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A Wonderful Failure

By       Message Dan Fejes       (Page 1 of 1 pages)     Permalink    (# of views)   3 comments

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UPDATE: Events overtook this post so the note of optimism no longer holds. I am still publishing it because the points about failed leadership, failed lawmaking strategies and the need to not be frightened into relinquishing our values all still hold. I have also posted a table with the list of yes voters, their home pages and a quick search link for their challengers next month. Throw all of 'em out.

No Associated Press content was harmed in the writing of this post

After the bailout died on Monday there was a chorus of wailing, but its failure meant some very good things. It wasn't the final word of course; a new version could still pass. However, any member switching from "no" is possibly committing political suicide. Those in close races voted against it (via) and retiring GOP members became a focus as the clock wound down. Anyone up for re-election shortly will have a hard time getting out from under a "yes" vote. And November 4th will not be the last you hear of it, either. Some issues, especially if big enough or egregious enough, flare back into public consciousness if given a reason. All that said, an equally bad bailout could still pass. In the spirit of optimism though, I will note the following happy consequences and hope they endure.

It was a rebuke to the people who created the mess. A better Congressional leadership would have told the administration to not submit anything since Henry Paulson is entirely discredited. He is the same gentleman who insisted (via) over and over for the last eighteen months that we have hit the bottom, no bailout is necessary, the damage is contained. Any proposal from him should be presumed to be nonsense. Nouriel Roubini, on the other hand, clearly knows what he is talking about. Why couldn't Pelosi and Reid have told the administration to spare us more heckuva job hackery and consulted with someone who actually appears to have a grasp of the situation? If they had done that, and Roubini turned in the same proposal - verbatim - that Paulson did I would have supported it. (He would not have, though.) It is called credibility. You gain it by being right over time, and lose it by being wrong. There is no reason to believe that any proposal originating in the White House will have even the barest levels of competence. Congressional leaders should have pronounced it dead on arrival when word of it leaked.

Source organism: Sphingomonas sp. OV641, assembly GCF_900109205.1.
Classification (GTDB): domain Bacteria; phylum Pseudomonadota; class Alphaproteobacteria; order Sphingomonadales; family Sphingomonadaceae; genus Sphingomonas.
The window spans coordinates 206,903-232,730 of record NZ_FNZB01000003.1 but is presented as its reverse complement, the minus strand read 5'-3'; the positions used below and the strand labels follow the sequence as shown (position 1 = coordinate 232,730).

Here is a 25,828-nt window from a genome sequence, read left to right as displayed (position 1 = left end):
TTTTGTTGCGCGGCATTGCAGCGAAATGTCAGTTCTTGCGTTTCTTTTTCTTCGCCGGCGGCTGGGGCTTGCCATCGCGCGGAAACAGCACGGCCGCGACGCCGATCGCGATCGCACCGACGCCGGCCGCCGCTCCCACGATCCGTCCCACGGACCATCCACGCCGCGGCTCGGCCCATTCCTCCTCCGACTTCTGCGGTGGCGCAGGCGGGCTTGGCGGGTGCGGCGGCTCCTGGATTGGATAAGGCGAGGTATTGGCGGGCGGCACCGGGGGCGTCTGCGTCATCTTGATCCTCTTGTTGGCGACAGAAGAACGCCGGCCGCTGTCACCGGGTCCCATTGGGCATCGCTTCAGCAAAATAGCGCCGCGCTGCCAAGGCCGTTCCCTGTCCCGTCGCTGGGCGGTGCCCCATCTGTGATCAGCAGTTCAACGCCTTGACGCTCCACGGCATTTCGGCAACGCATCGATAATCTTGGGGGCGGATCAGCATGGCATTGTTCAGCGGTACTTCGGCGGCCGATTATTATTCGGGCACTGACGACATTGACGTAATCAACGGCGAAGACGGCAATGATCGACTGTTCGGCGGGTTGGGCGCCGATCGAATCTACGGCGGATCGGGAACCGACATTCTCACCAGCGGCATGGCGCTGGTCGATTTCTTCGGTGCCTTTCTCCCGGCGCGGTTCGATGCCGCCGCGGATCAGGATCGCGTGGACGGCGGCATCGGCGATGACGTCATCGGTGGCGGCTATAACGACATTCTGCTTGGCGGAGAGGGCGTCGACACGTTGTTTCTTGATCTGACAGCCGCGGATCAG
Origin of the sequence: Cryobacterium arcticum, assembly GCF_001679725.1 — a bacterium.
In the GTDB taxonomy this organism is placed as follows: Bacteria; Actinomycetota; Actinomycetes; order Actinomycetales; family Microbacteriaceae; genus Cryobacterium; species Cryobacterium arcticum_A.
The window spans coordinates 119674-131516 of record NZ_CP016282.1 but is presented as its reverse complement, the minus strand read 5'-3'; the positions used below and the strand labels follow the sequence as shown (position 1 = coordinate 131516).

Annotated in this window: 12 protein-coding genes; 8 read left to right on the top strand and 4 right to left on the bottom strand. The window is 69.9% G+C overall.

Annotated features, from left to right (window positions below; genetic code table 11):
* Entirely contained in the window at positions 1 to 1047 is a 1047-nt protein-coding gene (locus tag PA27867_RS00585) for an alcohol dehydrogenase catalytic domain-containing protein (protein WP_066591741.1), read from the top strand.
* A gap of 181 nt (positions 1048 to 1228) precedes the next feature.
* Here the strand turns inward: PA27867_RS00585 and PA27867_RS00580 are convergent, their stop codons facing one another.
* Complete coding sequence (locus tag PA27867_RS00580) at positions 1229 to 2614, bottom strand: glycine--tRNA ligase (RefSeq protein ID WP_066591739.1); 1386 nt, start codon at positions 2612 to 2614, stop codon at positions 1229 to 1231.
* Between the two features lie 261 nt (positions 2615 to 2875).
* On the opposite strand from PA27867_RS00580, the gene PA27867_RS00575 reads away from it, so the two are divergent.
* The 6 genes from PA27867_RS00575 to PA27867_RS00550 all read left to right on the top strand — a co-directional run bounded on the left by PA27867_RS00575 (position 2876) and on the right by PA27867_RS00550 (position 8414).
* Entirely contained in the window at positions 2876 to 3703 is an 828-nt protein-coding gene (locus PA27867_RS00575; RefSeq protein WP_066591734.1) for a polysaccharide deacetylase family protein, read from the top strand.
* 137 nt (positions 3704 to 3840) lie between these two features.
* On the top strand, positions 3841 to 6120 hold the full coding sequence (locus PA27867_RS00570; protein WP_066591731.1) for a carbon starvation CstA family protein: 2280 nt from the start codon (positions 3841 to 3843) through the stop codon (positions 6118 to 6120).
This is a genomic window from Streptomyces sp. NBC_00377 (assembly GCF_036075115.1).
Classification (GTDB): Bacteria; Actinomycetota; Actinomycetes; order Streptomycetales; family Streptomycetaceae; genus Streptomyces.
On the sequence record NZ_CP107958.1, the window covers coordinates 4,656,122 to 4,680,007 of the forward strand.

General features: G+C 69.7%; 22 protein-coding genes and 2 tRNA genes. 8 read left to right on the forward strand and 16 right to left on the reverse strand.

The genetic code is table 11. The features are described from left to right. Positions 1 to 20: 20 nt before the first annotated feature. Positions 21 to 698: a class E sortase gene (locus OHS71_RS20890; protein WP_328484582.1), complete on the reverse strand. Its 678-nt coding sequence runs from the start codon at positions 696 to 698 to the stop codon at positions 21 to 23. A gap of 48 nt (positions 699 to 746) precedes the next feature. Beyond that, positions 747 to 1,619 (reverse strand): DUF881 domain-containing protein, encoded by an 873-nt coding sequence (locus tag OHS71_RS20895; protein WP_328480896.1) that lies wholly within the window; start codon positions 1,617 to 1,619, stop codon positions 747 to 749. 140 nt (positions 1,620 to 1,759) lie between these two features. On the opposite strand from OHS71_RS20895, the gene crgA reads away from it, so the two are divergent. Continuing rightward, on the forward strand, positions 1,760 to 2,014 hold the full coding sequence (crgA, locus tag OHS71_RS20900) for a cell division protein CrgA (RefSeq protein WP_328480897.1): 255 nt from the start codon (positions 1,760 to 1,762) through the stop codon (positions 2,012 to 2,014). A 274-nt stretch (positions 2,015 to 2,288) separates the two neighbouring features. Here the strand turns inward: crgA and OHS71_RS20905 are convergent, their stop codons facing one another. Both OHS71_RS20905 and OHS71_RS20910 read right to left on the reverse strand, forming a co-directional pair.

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It was also a repudiation of the rushed and reactionary approach to legislation. Whether it was for the initial authorization for the Iraq war, or the Protect America Act, or various appropriations, the preferred method is to wait until some deadline is imminent and then charge in. It prevents Congress from going through complex issues in an orderly fashion and it largely cuts the public out of the loop. Laws passed as part of a proper deliberative process with adequate transparency to the public are blessed with the magical power of consensus. It means that even those who disagree with it vehemently do not contest its legitimacy. The bailout bill had all the earmarks of a boondoggle because we were not given the opportunity to scrutinize it and the normal legislative process was being hurried along at a sprint. We should not support such actions even if we agree with the underlying legislation.

Finally, it might give us the opportunity to dispel some fog and give us clarity, even if it is unpleasant. Ron Suskind wrote on page 125 of The Way of the World of a longtime clandestine agent afflicted by "the schizophrenia that comes from chasing ghosts." Our leaders have tried to frighten us over and over in the last eight years with apocalyptic visions, and many of us are tired of it. We no longer want to fear what is around every corner and lurking in every shadow, and we no longer want to jump every time a conniving politician says "boo". Some of us are ready to say, let the dread come; it is better than constantly worrying. If this latest Armageddon really does come to pass and the blind pig finally found an acorn, so be it. Maybe, as the President warns, this sucker really could go down. Speaking as a member of the sucker, Mr. President, I can assure you that we are made of sterner stuff than you suspect. We are stronger and more self-reliant than you seem to give us credit for. We know hard times have already begun and may get worse. We will adapt. If we need to we will carpool or ride bikes, eat out less, stretch the clothes an extra year, maybe plant a garden. We will do what we need to, and perhaps the hardship will have some good effects as well. Maybe we will become more solicitous of those around us, and see our neighbor not as a stranger or a competitor but as our fellow (wo)man. Maybe it will give us a better understanding that, yes, we really are all in this together. Maybe it will make us better people.

I could go on. I want to go on. But I'll leave it at that.

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Dan Fejes lives in northeast Ohio.

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